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This blog makes liberal use of AB's journals, letters, travel notes, and other sources.

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Monday, 7 September 2015

The value of art

Saturday, September 7th., 1929.

At 75 Cadogan Square, London.

Eight years ago I bought a portrait of a woman by Modigliani - certainly one of the greatest painters of this century - for £50. So that when I received an invitation to a private view of Modiglianis in a West End gallery, I accepted it at once. There were no £50 items in this show. I halted before the picture which pleased me most and asked the price of it. The manager replied: "A Paris dealer offered me £6000 but I refused it." This news delighted me. He did not say what his own price actually was and I did not inquire further. I never paid more than £100 for a picture in my life and I never will.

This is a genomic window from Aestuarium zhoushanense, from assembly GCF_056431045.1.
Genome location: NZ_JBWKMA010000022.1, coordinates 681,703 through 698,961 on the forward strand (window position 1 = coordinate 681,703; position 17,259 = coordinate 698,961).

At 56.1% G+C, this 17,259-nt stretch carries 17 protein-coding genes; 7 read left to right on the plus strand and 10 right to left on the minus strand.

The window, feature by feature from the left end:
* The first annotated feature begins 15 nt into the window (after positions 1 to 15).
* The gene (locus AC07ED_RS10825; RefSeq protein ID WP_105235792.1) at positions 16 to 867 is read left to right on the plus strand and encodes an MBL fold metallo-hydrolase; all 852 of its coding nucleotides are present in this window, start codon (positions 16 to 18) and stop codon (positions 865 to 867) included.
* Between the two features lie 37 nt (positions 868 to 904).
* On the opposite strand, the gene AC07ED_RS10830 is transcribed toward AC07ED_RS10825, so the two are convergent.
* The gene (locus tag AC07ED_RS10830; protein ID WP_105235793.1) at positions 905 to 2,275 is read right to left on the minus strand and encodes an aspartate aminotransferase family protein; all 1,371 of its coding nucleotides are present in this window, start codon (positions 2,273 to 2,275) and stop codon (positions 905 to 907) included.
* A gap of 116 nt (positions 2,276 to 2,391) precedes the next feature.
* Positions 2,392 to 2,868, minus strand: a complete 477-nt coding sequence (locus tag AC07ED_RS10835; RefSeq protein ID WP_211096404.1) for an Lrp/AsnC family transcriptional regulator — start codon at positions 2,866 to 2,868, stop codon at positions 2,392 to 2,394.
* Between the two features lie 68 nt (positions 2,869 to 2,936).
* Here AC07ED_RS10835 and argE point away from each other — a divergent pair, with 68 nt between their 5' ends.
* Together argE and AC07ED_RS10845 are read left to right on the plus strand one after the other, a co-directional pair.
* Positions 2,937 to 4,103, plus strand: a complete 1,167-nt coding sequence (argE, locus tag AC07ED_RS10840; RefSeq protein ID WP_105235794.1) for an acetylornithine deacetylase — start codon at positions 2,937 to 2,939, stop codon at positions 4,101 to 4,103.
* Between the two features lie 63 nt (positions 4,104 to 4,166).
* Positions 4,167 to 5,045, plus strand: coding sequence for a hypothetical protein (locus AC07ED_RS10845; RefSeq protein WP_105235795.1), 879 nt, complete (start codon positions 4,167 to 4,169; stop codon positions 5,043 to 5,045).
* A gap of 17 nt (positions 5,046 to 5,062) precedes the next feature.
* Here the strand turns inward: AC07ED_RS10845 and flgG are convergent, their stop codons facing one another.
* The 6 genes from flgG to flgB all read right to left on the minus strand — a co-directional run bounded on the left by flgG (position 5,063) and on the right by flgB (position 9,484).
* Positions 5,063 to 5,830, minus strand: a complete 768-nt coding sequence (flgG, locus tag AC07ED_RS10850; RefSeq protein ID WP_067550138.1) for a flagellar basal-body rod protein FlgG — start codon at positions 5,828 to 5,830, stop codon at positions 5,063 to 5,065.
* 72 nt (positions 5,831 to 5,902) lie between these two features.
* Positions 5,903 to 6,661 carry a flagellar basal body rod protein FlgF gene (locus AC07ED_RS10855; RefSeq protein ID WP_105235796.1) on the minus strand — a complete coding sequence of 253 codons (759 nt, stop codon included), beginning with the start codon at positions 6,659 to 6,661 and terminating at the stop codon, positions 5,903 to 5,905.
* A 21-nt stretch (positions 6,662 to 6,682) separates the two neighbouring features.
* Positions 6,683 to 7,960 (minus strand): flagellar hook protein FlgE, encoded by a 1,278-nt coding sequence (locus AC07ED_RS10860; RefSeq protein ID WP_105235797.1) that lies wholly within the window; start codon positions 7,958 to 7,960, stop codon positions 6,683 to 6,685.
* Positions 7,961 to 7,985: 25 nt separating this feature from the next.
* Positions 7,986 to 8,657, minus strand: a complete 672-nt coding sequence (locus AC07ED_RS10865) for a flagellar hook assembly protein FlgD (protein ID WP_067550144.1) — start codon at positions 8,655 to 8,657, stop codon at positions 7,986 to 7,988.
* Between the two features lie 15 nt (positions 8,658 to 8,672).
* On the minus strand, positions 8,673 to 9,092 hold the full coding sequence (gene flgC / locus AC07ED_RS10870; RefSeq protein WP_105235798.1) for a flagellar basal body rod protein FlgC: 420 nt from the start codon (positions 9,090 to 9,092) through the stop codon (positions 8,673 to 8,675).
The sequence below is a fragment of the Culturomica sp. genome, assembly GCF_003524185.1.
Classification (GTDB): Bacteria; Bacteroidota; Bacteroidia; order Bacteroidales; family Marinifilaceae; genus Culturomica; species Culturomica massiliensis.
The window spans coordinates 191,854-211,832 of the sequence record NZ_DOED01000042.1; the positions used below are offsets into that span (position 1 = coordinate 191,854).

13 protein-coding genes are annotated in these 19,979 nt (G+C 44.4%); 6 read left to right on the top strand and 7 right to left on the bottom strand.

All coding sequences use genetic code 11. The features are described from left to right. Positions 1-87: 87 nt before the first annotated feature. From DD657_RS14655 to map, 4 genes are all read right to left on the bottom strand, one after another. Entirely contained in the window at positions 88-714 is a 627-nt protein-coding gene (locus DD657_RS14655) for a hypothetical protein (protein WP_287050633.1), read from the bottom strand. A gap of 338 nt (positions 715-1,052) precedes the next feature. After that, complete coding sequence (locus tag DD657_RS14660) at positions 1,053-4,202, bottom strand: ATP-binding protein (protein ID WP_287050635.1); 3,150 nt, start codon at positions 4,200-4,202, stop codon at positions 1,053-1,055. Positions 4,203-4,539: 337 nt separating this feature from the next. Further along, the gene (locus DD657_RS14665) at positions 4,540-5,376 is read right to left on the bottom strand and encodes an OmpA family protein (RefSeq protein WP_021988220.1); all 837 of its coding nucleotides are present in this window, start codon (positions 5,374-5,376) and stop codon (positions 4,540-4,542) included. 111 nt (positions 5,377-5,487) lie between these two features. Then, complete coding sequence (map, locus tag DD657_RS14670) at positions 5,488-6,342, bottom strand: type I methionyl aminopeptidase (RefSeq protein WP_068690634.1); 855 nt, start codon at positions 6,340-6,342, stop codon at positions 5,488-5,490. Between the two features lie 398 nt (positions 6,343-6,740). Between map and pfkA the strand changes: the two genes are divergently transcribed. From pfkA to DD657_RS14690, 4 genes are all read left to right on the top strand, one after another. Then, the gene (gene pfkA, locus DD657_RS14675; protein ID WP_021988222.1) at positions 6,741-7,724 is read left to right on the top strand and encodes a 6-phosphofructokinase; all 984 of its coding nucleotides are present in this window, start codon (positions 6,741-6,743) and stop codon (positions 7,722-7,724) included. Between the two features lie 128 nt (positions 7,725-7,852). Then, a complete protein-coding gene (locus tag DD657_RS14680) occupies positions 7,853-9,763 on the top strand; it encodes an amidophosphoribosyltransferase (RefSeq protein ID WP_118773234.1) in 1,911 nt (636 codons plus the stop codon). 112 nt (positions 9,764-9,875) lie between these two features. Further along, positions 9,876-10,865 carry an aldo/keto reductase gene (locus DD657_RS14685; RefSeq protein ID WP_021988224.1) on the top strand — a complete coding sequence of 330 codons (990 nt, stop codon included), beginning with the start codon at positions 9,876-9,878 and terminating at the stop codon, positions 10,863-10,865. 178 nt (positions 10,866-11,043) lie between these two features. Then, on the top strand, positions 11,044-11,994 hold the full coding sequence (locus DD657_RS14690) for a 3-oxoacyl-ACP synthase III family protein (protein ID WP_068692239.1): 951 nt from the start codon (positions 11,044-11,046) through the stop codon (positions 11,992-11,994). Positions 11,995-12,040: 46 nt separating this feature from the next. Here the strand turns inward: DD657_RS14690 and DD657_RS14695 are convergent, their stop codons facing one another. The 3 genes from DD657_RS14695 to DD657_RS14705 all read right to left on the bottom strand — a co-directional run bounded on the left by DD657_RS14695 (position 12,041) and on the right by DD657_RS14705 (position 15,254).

At this private view a professional photographer came up to me and asked permission to photograph me in the act of gazing at the masterpieces of Modigliani! I forbade. He then went up to a well-known collecting peer and made the same request, and was again rebuffed. These people must necessarily have very thick skins. I suppose that in truth it is not much different than the stoic attitude we authors must maintain in the face of our critics. Recently at Copenhagen I was interviewed three times, photographed four times and caricatured once, in a day. And simply couldn't help it. Such is the mixed blessing of being some sort of celebrity.

I have recently returned from a glance at Leningrad and Moscow, and my articles on the Soviet regime have commenced in the Daily Express. I started out to be sympathetic, but am now hostile, to the Soviet regime.

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